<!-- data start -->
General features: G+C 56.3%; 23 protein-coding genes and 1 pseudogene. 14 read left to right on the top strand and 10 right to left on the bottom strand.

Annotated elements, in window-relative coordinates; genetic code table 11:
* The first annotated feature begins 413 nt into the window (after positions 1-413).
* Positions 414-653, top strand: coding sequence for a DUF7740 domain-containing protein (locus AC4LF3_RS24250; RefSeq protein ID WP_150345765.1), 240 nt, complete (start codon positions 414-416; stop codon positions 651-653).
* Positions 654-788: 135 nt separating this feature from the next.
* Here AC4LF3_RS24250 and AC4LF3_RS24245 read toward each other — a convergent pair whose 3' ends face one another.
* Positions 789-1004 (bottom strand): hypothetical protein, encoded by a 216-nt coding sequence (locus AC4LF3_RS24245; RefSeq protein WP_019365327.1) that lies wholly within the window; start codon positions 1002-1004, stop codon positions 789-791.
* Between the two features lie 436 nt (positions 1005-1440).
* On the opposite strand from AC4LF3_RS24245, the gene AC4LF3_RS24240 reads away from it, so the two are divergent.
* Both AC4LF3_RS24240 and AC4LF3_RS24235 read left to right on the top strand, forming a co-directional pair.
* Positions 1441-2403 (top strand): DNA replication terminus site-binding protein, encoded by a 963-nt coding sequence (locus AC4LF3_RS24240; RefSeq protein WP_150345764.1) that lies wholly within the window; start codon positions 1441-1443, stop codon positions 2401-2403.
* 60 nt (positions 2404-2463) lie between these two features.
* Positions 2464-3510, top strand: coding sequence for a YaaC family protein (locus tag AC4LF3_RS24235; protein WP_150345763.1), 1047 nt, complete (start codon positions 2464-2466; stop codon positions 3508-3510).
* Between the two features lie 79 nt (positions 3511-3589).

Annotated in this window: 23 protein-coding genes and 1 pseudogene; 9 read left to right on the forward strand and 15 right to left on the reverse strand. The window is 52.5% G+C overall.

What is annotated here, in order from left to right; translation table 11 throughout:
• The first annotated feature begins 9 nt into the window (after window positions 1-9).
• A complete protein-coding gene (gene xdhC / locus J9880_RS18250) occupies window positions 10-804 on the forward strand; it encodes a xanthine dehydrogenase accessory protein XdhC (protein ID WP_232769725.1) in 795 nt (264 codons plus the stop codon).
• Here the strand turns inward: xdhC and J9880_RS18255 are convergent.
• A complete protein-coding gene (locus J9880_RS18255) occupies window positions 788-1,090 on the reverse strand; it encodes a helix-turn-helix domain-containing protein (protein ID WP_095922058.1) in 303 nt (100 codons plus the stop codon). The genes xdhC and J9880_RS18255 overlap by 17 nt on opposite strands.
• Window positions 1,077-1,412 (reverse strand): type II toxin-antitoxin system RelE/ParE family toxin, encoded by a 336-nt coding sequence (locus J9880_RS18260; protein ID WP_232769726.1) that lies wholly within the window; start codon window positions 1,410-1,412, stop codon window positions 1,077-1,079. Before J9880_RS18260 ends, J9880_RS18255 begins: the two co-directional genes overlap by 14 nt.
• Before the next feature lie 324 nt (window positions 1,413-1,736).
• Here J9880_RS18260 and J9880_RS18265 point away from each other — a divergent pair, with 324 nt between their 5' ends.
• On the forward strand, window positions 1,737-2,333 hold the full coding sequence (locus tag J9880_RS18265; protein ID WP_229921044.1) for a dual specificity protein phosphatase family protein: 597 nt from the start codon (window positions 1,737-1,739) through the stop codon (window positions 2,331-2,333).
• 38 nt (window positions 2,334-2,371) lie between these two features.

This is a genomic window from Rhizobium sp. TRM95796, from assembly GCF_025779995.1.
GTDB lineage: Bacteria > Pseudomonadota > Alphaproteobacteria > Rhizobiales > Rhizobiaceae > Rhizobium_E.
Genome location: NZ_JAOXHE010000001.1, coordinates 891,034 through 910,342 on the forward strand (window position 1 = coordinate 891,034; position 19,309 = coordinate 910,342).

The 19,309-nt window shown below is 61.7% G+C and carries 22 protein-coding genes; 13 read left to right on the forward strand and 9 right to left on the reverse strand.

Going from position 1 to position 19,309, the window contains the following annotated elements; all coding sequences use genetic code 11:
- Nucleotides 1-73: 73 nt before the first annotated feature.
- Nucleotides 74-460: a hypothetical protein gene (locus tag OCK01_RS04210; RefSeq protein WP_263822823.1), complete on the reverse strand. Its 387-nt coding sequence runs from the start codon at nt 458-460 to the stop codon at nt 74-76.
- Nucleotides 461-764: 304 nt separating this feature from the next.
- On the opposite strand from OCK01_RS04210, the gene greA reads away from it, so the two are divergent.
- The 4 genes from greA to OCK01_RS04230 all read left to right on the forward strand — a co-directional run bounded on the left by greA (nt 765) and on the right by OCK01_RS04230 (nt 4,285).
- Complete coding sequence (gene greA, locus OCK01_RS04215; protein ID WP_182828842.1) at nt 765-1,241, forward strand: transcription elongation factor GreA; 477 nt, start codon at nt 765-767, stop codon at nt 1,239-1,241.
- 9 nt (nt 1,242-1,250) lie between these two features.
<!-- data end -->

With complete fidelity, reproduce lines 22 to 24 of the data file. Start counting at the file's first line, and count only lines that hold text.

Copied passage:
• Before the next feature lie 324 nt (window positions 1,413-1,736).
• Here J9880_RS18260 and J9880_RS18265 point away from each other — a divergent pair, with 324 nt between their 5' ends.
• On the forward strand, window positions 1,737-2,333 hold the full coding sequence (locus tag J9880_RS18265; protein ID WP_229921044.1) for a dual specificity protein phosphatase family protein: 597 nt from the start codon (window positions 1,737-1,739) through the stop codon (window positions 2,331-2,333).